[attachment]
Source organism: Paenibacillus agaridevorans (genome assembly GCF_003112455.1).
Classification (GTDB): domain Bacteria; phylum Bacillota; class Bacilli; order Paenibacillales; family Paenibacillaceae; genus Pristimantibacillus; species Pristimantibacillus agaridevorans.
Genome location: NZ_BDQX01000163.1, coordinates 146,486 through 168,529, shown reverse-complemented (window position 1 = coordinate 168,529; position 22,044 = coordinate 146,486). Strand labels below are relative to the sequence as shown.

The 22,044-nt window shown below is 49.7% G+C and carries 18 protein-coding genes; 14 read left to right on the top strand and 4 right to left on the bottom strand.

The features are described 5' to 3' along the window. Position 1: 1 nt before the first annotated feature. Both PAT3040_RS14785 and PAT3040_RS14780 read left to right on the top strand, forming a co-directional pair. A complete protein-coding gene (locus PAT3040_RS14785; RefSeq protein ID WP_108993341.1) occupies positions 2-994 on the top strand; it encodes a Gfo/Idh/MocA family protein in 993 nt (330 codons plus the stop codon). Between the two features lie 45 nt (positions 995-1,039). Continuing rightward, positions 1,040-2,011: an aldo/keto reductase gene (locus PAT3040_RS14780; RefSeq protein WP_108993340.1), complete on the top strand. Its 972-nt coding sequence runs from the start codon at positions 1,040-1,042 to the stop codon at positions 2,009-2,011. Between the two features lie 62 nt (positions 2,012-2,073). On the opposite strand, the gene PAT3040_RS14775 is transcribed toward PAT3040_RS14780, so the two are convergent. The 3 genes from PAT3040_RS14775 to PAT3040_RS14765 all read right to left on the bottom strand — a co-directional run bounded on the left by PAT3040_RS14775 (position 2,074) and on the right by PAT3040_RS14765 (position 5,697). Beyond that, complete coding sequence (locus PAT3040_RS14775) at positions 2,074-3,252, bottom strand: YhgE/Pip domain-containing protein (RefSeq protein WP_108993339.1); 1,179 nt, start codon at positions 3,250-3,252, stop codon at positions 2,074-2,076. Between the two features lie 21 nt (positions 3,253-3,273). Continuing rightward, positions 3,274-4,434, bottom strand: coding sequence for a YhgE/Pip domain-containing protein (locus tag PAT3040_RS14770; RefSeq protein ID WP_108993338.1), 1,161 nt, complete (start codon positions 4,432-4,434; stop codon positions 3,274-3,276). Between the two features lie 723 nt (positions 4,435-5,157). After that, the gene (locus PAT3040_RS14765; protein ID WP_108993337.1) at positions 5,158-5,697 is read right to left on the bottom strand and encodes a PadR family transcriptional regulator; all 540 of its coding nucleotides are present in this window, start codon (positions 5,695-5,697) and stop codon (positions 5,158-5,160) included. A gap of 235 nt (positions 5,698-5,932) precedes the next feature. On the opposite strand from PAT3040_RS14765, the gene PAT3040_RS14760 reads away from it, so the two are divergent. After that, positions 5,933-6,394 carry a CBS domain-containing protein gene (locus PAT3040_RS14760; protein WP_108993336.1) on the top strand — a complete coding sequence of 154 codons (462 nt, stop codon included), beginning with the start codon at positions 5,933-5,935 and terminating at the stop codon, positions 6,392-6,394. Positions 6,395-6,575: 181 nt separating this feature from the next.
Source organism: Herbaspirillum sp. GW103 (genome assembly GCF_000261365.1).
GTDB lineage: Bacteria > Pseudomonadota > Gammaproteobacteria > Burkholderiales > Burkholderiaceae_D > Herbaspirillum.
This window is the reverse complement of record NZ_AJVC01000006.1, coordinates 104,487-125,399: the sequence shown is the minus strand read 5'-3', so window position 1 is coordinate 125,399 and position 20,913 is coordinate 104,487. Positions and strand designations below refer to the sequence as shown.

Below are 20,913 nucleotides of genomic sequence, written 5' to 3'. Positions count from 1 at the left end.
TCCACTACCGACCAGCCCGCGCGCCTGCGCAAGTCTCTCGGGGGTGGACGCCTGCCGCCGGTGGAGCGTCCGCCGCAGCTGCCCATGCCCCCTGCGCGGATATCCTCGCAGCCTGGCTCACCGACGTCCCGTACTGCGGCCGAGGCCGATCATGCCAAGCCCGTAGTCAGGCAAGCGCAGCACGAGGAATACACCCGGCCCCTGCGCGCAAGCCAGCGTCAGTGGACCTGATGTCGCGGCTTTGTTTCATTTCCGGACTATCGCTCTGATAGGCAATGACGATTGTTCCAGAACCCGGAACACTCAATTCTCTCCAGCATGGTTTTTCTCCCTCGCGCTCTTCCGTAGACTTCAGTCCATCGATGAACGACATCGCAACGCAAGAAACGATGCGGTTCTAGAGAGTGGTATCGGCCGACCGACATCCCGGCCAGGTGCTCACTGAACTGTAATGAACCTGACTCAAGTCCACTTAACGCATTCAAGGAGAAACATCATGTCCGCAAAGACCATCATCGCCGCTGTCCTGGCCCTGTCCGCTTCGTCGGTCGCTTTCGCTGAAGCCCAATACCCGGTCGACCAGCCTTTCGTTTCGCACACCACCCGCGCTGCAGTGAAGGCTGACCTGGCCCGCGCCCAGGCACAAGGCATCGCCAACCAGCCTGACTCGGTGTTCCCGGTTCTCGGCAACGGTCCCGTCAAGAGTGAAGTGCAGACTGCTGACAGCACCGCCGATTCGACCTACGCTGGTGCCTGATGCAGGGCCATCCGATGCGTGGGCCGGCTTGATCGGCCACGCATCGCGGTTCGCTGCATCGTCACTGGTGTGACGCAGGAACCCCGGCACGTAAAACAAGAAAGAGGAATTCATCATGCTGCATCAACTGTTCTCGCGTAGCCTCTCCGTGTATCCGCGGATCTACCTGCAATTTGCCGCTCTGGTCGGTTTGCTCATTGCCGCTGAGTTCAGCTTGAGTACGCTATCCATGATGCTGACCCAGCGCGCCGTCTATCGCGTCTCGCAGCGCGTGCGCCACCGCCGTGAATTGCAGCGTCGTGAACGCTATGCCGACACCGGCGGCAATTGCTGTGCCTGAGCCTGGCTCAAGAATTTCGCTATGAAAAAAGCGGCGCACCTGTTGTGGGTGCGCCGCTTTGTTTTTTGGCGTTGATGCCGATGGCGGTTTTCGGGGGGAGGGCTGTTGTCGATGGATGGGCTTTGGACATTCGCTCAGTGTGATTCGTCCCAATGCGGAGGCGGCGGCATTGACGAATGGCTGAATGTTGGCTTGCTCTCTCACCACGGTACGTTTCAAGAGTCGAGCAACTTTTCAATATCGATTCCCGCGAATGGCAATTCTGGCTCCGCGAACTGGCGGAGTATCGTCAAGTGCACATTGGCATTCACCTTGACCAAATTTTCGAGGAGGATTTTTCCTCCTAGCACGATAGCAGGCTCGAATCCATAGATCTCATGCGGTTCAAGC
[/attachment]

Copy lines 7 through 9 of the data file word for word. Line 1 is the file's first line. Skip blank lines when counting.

GTDB lineage: Bacteria > Pseudomonadota > Gammaproteobacteria > Burkholderiales > Burkholderiaceae_D > Herbaspirillum.
This window is the reverse complement of record NZ_AJVC01000006.1, coordinates 104,487-125,399: the sequence shown is the minus strand read 5'-3', so window position 1 is coordinate 125,399 and position 20,913 is coordinate 104,487. Positions and strand designations below refer to the sequence as shown.

Below are 20,913 nucleotides of genomic sequence, written 5' to 3'. Positions count from 1 at the left end.